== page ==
Elektra King, as we’ve seen, is the main villain in TWINE, but she’s also the main Bond Girl. She’s a damsel in distress for the first half of the movie and a dangerous megalomaniac for the second. The very definition of a femme fatale. Sophie Marceau is marvelous: she’s a world-class beauty, and a great actress: she does an excellent job of conveying the complex feelings of this character. She’s bent on destruction, but right up to the end there are hints that she wants to be saved (?) - the smile she flashes when Bond escapes at the end and begins to truly foil her plans suggests that maybe she still hopes he’ll take her away from all this, or at least come back and make love to her again.

In contrast we have Denise Richards, surely the poorest choice for a Bond Girl in recent memory, and possibly overall. She’s undeniably sexy, but in a plastic bimbo sort of way that’s utterly inappropriate for the Bond movies. And she can’t act worth a damn. She’s utterly unconvincing as a “nuclear physicist,” but she doesn’t compensate (like, say, Lois Chiles in Moonraker) with any particular style or flair. She’s not even very good at the sort of lame plot-advancing dialogue she has to handle. The character’s name (Christmas Jones) did allow for a couple of good double entendres at the end, though.

AND VIOLENCE: The precredit sequence pretty much takes that part of the formula as far as it can go. Not one but two great action sequences in not one but two glamorous locations. When the opening credits finally start you sit up in surprise, forgetting that the movie proper hadn’t already started.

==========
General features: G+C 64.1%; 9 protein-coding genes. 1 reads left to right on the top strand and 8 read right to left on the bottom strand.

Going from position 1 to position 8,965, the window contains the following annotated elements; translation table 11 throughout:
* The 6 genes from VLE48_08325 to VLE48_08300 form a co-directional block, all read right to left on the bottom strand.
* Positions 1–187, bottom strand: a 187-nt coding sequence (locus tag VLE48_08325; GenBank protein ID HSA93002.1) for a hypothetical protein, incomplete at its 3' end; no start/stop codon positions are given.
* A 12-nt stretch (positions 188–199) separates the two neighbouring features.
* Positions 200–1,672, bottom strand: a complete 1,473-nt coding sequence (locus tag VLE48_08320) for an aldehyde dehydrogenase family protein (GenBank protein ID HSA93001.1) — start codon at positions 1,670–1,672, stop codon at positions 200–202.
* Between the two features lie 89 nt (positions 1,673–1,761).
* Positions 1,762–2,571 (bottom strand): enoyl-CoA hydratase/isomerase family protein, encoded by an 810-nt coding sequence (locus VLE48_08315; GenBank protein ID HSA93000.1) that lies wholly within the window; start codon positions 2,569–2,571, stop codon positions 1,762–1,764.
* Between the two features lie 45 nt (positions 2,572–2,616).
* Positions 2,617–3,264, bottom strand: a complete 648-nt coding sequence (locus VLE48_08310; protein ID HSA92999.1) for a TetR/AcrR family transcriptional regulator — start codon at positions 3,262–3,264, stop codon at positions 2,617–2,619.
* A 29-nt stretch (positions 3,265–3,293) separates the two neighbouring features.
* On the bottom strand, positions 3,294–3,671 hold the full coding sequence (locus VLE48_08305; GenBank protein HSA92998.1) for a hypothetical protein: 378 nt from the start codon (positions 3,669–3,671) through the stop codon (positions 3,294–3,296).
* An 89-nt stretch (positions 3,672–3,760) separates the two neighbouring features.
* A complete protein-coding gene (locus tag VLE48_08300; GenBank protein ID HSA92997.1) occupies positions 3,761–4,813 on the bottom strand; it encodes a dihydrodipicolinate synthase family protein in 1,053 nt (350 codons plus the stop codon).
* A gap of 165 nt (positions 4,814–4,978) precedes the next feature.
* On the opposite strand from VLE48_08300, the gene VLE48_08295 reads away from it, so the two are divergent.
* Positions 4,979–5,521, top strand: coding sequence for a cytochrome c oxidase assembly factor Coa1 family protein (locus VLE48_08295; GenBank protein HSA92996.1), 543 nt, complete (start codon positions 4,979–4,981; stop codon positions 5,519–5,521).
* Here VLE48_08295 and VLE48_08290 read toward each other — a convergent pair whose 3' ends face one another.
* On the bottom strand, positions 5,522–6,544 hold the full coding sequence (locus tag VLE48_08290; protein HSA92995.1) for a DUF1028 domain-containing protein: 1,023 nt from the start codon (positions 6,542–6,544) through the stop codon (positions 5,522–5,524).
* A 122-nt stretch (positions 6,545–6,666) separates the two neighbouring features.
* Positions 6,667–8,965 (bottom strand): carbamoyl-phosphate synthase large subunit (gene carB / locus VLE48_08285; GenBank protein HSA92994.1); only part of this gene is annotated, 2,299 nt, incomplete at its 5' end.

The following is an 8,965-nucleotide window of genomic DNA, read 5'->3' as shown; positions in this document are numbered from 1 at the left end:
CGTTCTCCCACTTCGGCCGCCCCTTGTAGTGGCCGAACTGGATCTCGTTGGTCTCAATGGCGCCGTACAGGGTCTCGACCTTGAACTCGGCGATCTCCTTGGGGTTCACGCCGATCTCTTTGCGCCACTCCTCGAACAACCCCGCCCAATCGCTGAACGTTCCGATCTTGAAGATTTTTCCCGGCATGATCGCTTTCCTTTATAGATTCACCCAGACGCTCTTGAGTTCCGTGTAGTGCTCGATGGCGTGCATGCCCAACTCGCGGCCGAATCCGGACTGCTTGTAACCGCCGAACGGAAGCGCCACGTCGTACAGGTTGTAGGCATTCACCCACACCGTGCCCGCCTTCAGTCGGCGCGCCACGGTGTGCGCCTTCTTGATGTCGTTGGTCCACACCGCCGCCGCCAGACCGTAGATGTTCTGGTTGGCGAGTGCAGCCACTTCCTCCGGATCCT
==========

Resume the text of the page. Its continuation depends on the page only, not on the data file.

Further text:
But my favorite action sequence this time around is the shootout at the caviar factory. Lots of meaningless destruction in an unusual locale, and it takes 007’s obsession with fine dining to a logical extreme.

BOYS WITH TOYS: Those X-ray Spex. Did I say how brilliant they are? And Brosnan looks fantastic in them, to boot.

Other than that, the gadgets kind of recede into the background in this film. A fancy new car, which is used once and then destroyed spectacularly. There is big news here, though: a farewell to Q. Odd how they planned it into the script, not only introducing a potential replacement but giving Desmond Llewellyn that eerie exit. Q will be missed, but they couldn’t have made a better choice for a successor than John Cleese. He does frosty disapproval perfectly, and his gift for physical comedy held great promise for future Q sequences. Too bad he only appeared once more.

JOIN THE NAVY AND SEE THE WORLD: Bilbao, London, Scotland, Azerbaijan, Turkey. One of the more peripatetic Bonds.

ETC.: Another masterpiece of a title sequence, exploiting the psychedelic and sensual qualities of light and oil… Garbage’s theme song is a worthy successor to Sheryl Crow’s, all old-school seduction despite the techno flourishes evident elsewhere on the soundtrack. No song over the end credits, however, which is disappointing… The title, of course, is a nice nod to the fanboys, as you have to have seen OHMSS to really get it… The regulars are in fine fettle, and it’s nice to see Tanner and Robertson back again; M gets to do some fieldwork, even, which is a nice touch. And Zukovsky makes a welcome return; it’s a pity they killed him off, though. Don’t know why they did that. In my alternate universe, where Brosnan made three more Bonds, Zukovsky comes back at least twice, to great effect each time… The only real weak spot is Denise Richards, but she’s enough to dock the film a point…

RATING: 006.